Egyptian Culture



  • Communication Style: Egyptians are quite expressive and passionate when they  converse. They have a tendency to be evocative and verbose by telling stories and using wordplay and jokes. They are generally open and emotive, displaying happiness and gratitude freely. Emotions relating to grief and sorrow are also widely expressed, particularly in the case of death of a loved one. However, public displays of anger are discouraged and may be interpreted as an insult.
  • Indirect Communication: Egyptians generally communicate in an manner. They tend to avoid replying with a ‘no’ and instead usually offer a lengthy reply that may not answer the question. However, depending on the context of the conversation and who they are communicating with, they may be in some instances. For example, someone of seniority by position or age may be more when conversing with those below them. The use of communication in these occasional instances is rarely intended to offend the conversation partner.
  • Humour: Egyptians often use humour in their conversations and find it encouraging when their jokes are appreciated. When meeting an Egyptian for the first time, it is common for them to say a joke or two.


  • Physical Contact: The appropriateness of touching during conversations depends on the relationship between the people interacting. Close friends and family will frequently touch each other while acquaintances will generally refrain from doing so. and expectations of physical contact also often depend on the gender of the people interacting. For example, good friends of the same gender may hold hands or kiss when greeting in public. On the other hand, there is little to no public display of affection between opposite genders during conversation or when in public places, with the exception of married couples who may walk arm in arm.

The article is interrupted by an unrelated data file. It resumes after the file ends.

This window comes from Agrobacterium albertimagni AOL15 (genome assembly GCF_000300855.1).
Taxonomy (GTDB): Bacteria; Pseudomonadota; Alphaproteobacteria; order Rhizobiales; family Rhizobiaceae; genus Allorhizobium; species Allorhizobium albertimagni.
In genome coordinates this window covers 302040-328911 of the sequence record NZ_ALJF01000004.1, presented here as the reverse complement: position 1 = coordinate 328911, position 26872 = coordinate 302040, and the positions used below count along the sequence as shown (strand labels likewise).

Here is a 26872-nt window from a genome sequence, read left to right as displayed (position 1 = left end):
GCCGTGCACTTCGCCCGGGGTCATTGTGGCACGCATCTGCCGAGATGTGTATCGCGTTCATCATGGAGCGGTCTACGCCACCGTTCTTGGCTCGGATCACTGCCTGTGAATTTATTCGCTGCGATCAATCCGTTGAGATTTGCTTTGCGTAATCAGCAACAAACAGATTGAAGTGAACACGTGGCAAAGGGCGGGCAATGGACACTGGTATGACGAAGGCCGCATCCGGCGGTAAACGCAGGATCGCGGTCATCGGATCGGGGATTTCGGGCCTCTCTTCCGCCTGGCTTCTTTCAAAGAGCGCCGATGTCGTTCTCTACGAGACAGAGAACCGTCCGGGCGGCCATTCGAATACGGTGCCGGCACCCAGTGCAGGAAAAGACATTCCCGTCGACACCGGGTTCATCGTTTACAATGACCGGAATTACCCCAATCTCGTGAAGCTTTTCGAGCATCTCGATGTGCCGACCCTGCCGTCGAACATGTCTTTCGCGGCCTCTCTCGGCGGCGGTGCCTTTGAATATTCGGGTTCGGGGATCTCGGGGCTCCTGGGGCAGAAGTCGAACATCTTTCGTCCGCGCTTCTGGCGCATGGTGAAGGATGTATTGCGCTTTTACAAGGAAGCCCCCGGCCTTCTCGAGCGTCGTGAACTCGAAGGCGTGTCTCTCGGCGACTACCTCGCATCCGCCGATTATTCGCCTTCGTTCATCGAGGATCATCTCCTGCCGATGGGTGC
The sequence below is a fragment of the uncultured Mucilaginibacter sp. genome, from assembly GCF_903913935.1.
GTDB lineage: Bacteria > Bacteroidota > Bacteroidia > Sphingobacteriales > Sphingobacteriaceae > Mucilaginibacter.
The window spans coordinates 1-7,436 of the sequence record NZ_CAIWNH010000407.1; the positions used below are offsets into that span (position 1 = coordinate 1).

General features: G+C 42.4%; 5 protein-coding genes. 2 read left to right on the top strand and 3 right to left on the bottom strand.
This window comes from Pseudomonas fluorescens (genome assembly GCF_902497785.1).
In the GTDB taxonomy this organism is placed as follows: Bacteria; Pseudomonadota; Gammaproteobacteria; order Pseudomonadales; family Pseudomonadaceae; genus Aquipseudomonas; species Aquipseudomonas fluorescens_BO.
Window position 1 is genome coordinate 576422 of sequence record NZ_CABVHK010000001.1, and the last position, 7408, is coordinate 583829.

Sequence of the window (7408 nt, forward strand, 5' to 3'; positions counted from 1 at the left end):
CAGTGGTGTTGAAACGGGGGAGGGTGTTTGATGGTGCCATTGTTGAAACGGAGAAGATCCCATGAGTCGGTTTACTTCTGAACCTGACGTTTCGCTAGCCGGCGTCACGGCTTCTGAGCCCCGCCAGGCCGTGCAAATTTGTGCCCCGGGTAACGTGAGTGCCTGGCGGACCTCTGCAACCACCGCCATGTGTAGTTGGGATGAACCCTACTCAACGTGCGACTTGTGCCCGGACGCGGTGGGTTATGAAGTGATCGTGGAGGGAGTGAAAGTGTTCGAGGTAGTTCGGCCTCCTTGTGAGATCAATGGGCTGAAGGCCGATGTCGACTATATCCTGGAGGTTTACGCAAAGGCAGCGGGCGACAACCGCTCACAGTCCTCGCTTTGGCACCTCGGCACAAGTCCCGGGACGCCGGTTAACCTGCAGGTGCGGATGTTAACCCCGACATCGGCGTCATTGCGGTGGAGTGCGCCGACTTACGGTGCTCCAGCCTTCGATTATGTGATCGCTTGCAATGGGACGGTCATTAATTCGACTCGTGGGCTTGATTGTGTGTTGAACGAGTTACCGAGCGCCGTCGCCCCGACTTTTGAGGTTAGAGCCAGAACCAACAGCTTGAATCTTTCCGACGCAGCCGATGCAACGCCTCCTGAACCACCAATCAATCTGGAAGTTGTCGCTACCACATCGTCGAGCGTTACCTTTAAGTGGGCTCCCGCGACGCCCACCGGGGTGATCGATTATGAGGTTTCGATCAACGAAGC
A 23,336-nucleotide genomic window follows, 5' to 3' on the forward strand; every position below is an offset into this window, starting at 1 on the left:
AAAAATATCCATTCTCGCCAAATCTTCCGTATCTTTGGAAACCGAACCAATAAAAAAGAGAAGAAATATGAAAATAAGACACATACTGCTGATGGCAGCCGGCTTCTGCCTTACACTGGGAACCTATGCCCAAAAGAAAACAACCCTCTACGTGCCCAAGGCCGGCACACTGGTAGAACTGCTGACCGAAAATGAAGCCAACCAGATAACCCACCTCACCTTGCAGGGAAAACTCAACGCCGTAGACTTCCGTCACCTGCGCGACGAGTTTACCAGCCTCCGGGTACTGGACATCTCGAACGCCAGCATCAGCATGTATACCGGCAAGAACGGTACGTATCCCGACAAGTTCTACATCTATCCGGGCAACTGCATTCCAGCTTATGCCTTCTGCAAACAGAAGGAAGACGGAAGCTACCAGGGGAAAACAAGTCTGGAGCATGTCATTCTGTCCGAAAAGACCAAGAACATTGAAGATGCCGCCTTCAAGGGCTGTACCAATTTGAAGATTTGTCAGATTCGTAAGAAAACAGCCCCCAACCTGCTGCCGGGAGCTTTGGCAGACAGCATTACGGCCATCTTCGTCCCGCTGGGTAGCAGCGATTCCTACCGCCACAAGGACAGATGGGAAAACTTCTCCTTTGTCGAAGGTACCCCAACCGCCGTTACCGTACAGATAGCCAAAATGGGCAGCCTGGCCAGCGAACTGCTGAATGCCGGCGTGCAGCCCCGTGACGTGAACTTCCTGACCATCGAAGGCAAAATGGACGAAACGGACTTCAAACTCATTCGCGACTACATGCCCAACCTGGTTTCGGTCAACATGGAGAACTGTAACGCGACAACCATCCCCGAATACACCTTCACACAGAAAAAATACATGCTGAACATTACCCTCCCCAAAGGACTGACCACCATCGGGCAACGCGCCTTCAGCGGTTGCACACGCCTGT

• Personal Space: The common physical distance maintained between people is usually an arm’s length. The acceptable proximity may vary depending on the genders of the two people interacting with one another. For example, women may stand closer to each other, whilst people generally prefer to keep a bigger distance from those of the opposite gender .
  • Gestures: Touching all four fingers to the thumb with the palm facing inwards then shaking it up and down is used to tell someone to ‘wait a moment’. To point, one usually uses their index finger.
  • Beckoning: To beckon someone, Egyptians tend to whistle, clap or say ‘psst’.
  • Eye Contact: eye contact is acceptable in most cases and is valued as a sign of respect to the speaker as well as a sign of honesty and sincerity. Sometimes, Egyptians will hold an intense stare, meaning that their eye contact may be stronger than what is typical in Australia. However, in accordance to Islamic principles, males and females may be expected to lower their gaze and avoid sustained eye contact with each other. This is considered respectful and observant of the partition between genders.

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